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Among the library of investment books promising no-fail strategies for riches, Benjamin Graham's classic, The
Intelligent Investor, offers no guarantees or gimmicks but overflows with the wisdom at the core of all good portfolio
The hallmark of Graham's philosophy is not profit maximization but loss minimization. In this respect, The Intelligent
Investor is a book for true investors, not speculators or day traders. He provides, "in a form suitable for the laymen,
guidance in adoption and execution of an investment policy" (1). This policy is inherently for the longer term and
requires a commitment of effort. Where the speculator follows market trends, the investor uses discipline, research, and
his analytical ability to make unpopular but sound investments in bargains relative to current asset value. Graham
coaches the investor to develop a rational plan for buying stocks and bonds, and he argues that this plan must be a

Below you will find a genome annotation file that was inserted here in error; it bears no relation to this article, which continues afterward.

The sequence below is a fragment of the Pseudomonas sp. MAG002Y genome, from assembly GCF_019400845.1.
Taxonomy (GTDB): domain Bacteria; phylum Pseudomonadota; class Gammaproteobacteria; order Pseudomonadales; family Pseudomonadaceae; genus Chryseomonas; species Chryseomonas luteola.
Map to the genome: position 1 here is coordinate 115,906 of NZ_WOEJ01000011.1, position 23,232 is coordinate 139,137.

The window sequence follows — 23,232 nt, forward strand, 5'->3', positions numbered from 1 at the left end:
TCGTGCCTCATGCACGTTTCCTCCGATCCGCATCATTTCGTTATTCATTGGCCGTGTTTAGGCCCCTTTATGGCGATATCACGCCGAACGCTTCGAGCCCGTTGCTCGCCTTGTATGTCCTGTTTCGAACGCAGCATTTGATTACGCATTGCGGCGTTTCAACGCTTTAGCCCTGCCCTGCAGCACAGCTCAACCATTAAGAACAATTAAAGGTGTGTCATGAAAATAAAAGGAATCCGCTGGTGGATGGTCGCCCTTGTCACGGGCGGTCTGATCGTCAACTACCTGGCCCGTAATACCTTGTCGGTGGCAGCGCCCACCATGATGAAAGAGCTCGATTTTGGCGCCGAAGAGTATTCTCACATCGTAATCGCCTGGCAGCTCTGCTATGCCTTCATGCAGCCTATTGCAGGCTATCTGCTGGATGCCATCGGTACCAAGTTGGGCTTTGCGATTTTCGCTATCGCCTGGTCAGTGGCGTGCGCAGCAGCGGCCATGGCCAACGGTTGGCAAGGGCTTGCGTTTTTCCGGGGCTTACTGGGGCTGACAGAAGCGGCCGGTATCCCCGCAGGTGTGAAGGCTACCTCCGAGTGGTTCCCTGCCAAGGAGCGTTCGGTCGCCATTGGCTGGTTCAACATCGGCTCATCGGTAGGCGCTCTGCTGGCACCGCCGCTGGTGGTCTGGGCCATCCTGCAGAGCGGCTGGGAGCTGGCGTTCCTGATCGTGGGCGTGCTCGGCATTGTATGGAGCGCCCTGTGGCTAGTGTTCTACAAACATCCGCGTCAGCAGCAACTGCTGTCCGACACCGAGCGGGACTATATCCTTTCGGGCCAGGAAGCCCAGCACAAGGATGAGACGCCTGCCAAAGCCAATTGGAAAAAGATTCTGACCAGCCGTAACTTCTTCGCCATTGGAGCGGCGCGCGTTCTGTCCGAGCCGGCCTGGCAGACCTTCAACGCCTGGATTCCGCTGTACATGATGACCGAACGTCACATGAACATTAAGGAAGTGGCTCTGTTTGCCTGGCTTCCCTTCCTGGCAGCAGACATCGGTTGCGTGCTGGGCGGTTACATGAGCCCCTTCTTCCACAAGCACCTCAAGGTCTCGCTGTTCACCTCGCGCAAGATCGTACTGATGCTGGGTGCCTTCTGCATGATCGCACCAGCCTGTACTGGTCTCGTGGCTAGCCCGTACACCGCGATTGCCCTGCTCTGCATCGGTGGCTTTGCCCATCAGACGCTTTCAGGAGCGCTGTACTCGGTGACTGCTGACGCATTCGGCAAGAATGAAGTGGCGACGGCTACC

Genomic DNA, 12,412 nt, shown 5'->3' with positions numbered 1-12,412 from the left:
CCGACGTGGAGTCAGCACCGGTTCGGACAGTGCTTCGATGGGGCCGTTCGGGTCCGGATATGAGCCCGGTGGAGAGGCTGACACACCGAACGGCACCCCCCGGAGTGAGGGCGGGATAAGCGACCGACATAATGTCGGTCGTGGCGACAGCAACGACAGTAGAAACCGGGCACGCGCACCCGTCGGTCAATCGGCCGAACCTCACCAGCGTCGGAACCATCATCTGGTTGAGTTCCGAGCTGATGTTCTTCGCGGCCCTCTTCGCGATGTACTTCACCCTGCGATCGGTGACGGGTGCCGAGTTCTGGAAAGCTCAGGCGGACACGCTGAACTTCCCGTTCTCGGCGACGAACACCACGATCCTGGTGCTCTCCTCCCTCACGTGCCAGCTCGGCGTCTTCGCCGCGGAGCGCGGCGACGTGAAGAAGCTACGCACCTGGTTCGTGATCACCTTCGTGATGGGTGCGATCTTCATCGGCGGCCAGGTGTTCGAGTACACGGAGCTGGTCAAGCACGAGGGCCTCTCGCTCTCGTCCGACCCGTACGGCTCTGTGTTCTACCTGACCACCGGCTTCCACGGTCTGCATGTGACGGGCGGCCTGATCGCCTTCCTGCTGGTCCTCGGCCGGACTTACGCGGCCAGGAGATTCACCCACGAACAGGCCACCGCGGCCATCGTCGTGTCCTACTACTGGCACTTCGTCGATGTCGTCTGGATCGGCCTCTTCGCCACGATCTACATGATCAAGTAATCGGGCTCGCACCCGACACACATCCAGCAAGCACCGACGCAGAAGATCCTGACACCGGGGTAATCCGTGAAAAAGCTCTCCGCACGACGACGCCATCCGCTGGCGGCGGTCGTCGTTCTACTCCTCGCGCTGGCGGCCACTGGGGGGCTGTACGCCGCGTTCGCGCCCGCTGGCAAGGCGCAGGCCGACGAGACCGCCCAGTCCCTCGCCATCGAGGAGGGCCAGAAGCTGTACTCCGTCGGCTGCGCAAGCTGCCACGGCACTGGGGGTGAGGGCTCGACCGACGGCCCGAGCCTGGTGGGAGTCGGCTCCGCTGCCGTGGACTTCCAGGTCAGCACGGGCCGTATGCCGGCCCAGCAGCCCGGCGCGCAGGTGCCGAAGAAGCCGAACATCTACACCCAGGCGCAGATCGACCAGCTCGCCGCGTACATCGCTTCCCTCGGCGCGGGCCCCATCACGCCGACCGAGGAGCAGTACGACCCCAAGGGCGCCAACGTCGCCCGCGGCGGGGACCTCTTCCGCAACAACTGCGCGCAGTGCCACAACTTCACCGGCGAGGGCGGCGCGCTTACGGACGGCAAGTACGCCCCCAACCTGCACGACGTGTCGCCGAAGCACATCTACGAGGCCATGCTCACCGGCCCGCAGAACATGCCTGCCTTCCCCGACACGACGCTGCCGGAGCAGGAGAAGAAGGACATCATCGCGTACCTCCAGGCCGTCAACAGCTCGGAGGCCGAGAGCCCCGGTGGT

bulwark against emotional behavior that will always be tempting during abrupt bull and bear markets.
Since it was first published in 1949, Graham's investment guide has sold over a million copies and has been praised by
such luminaries as Warren E. Buffet as "the best book on investing ever written." These accolades are well deserved. In
its new form--with commentary on each chapter and extensive footnotes prepared by senior Money editor, Jason Zweig--the
classic is now updated in light of changes in investment vehicles and market activities since 1972. What remains is a
better book. Graham's sage advice, analytical guides, and cautionary tales are still valid for the contemporary
investor, and Zweig's commentaries demonstrate the relevance of Graham's principles in light of 1990s and early
twenty-first century market trends. --Patrick O'Kelley